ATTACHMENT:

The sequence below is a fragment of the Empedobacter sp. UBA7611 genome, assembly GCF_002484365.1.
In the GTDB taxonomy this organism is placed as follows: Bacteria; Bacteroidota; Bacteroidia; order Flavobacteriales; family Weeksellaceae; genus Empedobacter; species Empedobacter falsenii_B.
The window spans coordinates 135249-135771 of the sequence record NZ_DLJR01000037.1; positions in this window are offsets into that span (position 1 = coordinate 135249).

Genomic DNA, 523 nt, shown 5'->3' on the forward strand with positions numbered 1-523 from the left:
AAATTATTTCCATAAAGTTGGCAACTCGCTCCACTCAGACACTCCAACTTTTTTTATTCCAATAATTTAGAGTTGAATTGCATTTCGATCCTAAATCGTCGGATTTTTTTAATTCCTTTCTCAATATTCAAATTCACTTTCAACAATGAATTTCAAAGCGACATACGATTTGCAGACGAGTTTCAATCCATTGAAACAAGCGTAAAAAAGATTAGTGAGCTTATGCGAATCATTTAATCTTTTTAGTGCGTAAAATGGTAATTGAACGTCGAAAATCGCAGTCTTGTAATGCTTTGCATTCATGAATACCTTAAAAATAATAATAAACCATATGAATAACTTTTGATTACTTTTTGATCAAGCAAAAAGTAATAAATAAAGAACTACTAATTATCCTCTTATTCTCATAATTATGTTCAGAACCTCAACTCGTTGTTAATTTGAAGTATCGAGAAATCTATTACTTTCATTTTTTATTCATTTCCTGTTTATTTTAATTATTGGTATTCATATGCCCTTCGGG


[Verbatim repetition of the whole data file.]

The sequence below is a fragment of the Empedobacter sp. UBA7611 genome, assembly GCF_002484365.1.
In the GTDB taxonomy this organism is placed as follows: Bacteria; Bacteroidota; Bacteroidia; order Flavobacteriales; family Weeksellaceae; genus Empedobacter; species Empedobacter falsenii_B.
The window spans coordinates 135249-135771 of the sequence record NZ_DLJR01000037.1; positions in this window are offsets into that span (position 1 = coordinate 135249).

Genomic DNA, 523 nt, shown 5'->3' on the forward strand with positions numbered 1-523 from the left:
AAATTATTTCCATAAAGTTGGCAACTCGCTCCACTCAGACACTCCAACTTTTTTTATTCCAATAATTTAGAGTTGAATTGCATTTCGATCCTAAATCGTCGGATTTTTTTAATTCCTTTCTCAATATTCAAATTCACTTTCAACAATGAATTTCAAAGCGACATACGATTTGCAGACGAGTTTCAATCCATTGAAACAAGCGTAAAAAAGATTAGTGAGCTTATGCGAATCATTTAATCTTTTTAGTGCGTAAAATGGTAATTGAACGTCGAAAATCGCAGTCTTGTAATGCTTTGCATTCATGAATACCTTAAAAATAATAATAAACCATATGAATAACTTTTGATTACTTTTTGATCAAGCAAAAAGTAATAAATAAAGAACTACTAATTATCCTCTTATTCTCATAATTATGTTCAGAACCTCAACTCGTTGTTAATTTGAAGTATCGAGAAATCTATTACTTTCATTTTTTATTCATTTCCTGTTTATTTTAATTATTGGTATTCATATGCCCTTCGGG